HPV :: Perry to rescind executive order mandating HPV vaccination for girls

A group of Texas lawmakers on Monday asked Gov. Rick Perry to rescind an executive order that would mandate vaccination against human papillomavirus for girls entering the sixth grade.

Perry on Friday signed the executive order, which will affect approximately 365,000 girls annually. Perry said that parents who do not want their daughters to receive an HPV vaccine “for reasons of conscience, including religious beliefs,” will be able to opt out of the requirement.

Under the executive order, girls and women ages 9 to 21 who are eligible for public assistance will be able to receive Merck’s HPV vaccine Gardasil at no cost beginning immediately. Perry did not say how much the mandate would cost the state, although it is estimated to be about $60 million.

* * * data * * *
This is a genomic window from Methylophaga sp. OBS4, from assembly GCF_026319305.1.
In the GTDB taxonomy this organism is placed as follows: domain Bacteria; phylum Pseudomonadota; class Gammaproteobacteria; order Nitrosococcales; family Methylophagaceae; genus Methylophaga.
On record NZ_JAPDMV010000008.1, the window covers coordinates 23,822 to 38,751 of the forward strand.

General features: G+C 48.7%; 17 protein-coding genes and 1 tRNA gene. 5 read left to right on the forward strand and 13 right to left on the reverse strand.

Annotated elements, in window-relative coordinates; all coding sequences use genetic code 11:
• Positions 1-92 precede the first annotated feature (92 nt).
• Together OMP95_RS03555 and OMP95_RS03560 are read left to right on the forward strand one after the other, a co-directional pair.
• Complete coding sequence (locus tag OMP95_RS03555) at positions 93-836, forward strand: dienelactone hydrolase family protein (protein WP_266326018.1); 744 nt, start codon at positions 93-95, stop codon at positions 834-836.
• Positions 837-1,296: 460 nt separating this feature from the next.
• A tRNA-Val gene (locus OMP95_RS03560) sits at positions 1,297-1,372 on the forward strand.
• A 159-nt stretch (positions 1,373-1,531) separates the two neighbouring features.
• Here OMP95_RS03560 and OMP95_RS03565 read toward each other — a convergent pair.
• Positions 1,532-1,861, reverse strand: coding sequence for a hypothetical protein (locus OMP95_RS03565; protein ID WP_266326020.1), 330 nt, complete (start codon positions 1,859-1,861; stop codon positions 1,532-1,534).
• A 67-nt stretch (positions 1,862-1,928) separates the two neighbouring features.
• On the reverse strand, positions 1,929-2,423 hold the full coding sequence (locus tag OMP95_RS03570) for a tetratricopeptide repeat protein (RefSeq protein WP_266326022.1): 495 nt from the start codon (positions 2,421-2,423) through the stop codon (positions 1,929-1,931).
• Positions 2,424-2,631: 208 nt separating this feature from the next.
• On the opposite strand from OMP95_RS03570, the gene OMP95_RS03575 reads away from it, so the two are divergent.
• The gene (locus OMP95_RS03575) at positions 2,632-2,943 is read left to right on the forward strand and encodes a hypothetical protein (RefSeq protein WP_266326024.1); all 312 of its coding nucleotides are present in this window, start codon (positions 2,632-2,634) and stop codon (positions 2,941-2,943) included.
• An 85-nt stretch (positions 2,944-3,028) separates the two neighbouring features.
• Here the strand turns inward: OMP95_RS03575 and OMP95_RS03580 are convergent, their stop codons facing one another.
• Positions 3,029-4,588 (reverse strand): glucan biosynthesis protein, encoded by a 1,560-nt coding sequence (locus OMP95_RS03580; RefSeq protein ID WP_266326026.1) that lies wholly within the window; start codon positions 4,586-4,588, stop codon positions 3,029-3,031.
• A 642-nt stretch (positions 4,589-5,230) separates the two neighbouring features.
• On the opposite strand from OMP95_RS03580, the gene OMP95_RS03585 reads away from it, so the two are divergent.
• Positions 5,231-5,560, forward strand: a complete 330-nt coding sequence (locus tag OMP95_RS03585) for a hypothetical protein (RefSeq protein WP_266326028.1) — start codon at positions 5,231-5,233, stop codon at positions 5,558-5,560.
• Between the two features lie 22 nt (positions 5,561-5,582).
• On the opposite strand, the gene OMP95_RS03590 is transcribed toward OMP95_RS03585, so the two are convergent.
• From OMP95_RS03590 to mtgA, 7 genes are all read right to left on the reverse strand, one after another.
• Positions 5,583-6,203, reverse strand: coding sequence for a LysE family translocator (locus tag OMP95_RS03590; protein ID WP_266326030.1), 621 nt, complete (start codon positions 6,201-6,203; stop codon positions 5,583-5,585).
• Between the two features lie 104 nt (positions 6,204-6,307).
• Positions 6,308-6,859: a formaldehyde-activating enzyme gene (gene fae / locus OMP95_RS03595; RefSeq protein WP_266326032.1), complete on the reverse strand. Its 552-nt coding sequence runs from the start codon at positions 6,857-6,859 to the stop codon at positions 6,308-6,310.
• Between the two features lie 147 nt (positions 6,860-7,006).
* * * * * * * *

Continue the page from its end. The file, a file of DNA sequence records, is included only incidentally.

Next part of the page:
Gardasil and GlaxoSmithKline’s HPV vaccine Cervarix in clinical trials have been shown to be 100% effective in preventing infection with HPV strains 16 and 18, which together cause about 70% of cervical cancer cases. FDA in July 2006 approved Gardasil for sale and marketing to girls and women ages 9 to 26, and CDC’s Advisory Committee on Immunization Practices later that month voted unanimously to recommend that girls ages 11 and 12 receive the vaccine. GSK in April plans to file for FDA approval of Cervarix, and it expects approval by the end of this year.

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